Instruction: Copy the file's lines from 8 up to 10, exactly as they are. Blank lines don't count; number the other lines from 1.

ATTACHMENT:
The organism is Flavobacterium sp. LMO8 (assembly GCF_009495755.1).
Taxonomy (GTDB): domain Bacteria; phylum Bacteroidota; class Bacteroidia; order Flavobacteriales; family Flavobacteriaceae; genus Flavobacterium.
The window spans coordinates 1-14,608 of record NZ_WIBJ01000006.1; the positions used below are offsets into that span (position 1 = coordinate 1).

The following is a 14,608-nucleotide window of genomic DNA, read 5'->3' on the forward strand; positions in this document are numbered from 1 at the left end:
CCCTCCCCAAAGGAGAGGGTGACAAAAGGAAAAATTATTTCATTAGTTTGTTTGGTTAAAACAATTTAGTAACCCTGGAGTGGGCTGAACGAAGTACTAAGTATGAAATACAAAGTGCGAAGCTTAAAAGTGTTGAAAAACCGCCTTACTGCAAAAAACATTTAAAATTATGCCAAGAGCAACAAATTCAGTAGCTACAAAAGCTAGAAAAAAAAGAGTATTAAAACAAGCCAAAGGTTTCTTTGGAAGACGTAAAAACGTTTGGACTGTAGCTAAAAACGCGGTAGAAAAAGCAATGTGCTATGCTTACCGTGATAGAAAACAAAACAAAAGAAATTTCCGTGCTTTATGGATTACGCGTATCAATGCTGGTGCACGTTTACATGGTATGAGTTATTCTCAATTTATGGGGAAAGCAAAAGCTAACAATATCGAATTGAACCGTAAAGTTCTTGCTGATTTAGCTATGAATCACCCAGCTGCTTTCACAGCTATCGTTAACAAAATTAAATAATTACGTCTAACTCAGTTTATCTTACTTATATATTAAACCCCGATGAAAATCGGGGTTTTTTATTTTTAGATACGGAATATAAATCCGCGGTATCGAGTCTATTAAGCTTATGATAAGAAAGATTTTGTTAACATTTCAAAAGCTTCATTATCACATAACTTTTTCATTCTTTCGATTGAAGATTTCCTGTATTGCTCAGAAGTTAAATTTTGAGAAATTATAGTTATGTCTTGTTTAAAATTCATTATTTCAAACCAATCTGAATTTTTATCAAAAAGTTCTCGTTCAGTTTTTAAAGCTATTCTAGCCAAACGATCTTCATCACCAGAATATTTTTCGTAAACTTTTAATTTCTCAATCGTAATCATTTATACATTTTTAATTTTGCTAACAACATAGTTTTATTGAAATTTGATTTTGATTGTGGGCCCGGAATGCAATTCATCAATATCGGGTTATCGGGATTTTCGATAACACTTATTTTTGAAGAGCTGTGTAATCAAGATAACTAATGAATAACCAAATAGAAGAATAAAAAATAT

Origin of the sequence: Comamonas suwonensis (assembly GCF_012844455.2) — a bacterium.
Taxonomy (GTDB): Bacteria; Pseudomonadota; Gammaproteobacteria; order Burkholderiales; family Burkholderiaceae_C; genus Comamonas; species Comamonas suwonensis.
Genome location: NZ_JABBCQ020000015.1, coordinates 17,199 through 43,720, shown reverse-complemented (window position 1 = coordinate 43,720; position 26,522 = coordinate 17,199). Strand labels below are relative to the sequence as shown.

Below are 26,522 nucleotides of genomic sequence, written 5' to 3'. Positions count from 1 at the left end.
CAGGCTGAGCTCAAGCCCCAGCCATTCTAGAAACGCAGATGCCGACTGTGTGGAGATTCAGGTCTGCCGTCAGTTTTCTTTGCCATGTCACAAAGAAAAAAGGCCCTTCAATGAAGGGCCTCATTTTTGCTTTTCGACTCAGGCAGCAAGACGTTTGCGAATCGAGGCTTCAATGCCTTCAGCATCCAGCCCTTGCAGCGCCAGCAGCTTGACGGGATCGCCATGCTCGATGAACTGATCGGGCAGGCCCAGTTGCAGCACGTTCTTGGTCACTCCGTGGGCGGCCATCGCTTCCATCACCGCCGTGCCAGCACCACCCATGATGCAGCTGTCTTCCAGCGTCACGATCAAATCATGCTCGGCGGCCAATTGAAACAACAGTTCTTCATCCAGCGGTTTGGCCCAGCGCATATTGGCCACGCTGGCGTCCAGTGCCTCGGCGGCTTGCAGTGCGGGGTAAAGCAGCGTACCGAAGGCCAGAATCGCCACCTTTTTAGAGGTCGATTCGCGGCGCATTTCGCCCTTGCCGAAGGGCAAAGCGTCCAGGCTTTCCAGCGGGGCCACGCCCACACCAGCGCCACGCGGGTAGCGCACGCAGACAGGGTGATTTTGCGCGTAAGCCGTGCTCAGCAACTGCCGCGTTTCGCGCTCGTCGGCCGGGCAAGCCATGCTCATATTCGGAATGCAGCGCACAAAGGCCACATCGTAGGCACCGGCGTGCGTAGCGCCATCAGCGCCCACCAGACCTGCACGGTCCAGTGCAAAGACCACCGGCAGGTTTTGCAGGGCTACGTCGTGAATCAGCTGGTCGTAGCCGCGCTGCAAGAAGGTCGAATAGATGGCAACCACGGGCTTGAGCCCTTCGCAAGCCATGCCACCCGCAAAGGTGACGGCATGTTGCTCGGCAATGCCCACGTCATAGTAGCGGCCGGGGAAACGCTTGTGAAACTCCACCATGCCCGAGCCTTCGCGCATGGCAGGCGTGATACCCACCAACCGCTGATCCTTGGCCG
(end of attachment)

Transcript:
Genome location: NZ_JABBCQ020000015.1, coordinates 17,199 through 43,720, shown reverse-complemented (window position 1 = coordinate 43,720; position 26,522 = coordinate 17,199). Strand labels below are relative to the sequence as shown.

Below are 26,522 nucleotides of genomic sequence, written 5' to 3'. Positions count from 1 at the left end.
CAGGCTGAGCTCAAGCCCCAGCCATTCTAGAAACGCAGATGCCGACTGTGTGGAGATTCAGGTCTGCCGTCAGTTTTCTTTGCCATGTCACAAAGAAAAAAGGCCCTTCAATGAAGGGCCTCATTTTTGCTTTTCGACTCAGGCAGCAAGACGTTTGCGAATCGAGGCTTCAATGCCTTCAGCATCCAGCCCTTGCAGCGCCAGCAGCTTGACGGGATCGCCATGCTCGATGAACTGATCGGGCAGGCCCAGTTGCAGCACGTTCTTGGTCACTCCGTGGGCGGCCATCGCTTCCATCACCGCCGTGCCAGCACCACCCATGATGCAGCTGTCTTCCAGCGTCACGATCAAATCATGCTCGGCGGCCAATTGAAACAACAGTTCTTCATCCAGCGGTTTGGCCCAGCGCATATTGGCCACGCTGGCGTCCAGTGCCTCGGCGGCTTGCAGTGCGGGGTAAAGCAGCGTACCGAAGGCCAGAATCGCCACCTTTTTAGAGGTCGATTCGCGGCGCATTTCGCCCTTGCCGAAGGGCAAAGCGTCCAGGCTTTCCAGCGGGGCCACGCCCACACCAGCGCCACGCGGGTAGCGCACGCAGACAGGGTGATTTTGCGCGTAAGCCGTGCTCAGCAACTGCCGCGTTTCGCGCTCGTCGGCCGGGCAAGCCATGCTCATATTCGGAATGCAGCGCACAAAGGCCACATCGTAGGCACCGGCGTGCGTAGCGCCATCAGCGCCCACCAGACCTGCACGGTCCAGTGCAAAGACCACCGGCAGGTTTTGCAGGGCTACGTCGTGAATCAGCTGGTCGTAGCCGCGCTGCAAGAAGGTCGAATAGATGGCAACCACGGGCTTGAGCCCTTCGCAAGCCATGCCACCCGCAAAGGTGACGGCATGTTGCTCGGCAATGCCCACGTCATAGTAGCGGCCGGGGAAACGCTTGTGAAACTCCACCATGCCCGAGCCTTCGCGCATGGCAGGCGTGATACCCACCAACCGCTGATCCTTGGCCG